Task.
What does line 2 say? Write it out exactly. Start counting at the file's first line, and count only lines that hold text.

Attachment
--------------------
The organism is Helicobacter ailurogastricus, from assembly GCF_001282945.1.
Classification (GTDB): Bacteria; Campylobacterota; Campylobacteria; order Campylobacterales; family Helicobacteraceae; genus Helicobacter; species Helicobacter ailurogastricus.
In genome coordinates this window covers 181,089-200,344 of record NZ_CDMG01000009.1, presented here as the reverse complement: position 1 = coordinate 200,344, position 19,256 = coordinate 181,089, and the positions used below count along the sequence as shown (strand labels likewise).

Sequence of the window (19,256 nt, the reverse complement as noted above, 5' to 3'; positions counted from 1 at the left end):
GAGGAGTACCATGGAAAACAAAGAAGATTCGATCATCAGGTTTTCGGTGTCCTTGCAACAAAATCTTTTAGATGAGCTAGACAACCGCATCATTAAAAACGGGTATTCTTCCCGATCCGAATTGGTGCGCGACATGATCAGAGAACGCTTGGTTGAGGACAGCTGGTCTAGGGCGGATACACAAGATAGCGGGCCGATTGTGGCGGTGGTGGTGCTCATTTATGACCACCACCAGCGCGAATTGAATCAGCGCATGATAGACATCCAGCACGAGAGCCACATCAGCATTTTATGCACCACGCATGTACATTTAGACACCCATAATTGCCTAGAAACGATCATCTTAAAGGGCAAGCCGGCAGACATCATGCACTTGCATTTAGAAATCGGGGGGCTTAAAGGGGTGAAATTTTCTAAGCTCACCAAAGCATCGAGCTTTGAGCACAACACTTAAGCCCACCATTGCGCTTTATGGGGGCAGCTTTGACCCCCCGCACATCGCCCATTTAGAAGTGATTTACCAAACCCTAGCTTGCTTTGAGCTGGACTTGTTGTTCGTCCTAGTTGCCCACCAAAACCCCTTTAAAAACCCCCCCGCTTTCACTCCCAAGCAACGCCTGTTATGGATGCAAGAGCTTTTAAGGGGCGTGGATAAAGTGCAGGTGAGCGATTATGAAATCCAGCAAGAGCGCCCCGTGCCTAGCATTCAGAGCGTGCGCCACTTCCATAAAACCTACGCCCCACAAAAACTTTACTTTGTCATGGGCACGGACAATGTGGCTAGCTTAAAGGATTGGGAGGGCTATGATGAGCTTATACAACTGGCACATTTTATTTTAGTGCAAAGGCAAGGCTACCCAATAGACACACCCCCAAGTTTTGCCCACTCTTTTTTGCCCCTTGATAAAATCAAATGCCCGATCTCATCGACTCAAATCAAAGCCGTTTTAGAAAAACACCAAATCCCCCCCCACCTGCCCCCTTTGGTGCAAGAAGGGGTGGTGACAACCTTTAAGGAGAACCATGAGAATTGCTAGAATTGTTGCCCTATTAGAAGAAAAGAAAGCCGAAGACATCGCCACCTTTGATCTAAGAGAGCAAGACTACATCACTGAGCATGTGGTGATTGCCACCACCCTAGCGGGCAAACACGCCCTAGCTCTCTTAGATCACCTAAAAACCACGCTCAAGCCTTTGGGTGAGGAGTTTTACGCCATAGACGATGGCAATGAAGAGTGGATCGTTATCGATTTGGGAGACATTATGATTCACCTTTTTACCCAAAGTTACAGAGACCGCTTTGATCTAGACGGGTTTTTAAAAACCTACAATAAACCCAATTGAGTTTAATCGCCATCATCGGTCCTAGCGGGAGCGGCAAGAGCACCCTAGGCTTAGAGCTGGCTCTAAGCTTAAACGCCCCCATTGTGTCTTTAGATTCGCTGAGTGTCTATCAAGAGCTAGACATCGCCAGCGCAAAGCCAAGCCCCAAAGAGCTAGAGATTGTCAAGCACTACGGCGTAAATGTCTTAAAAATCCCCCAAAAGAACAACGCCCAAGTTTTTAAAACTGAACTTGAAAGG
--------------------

Classification (GTDB): Bacteria; Campylobacterota; Campylobacteria; order Campylobacterales; family Helicobacteraceae; genus Helicobacter; species Helicobacter ailurogastricus.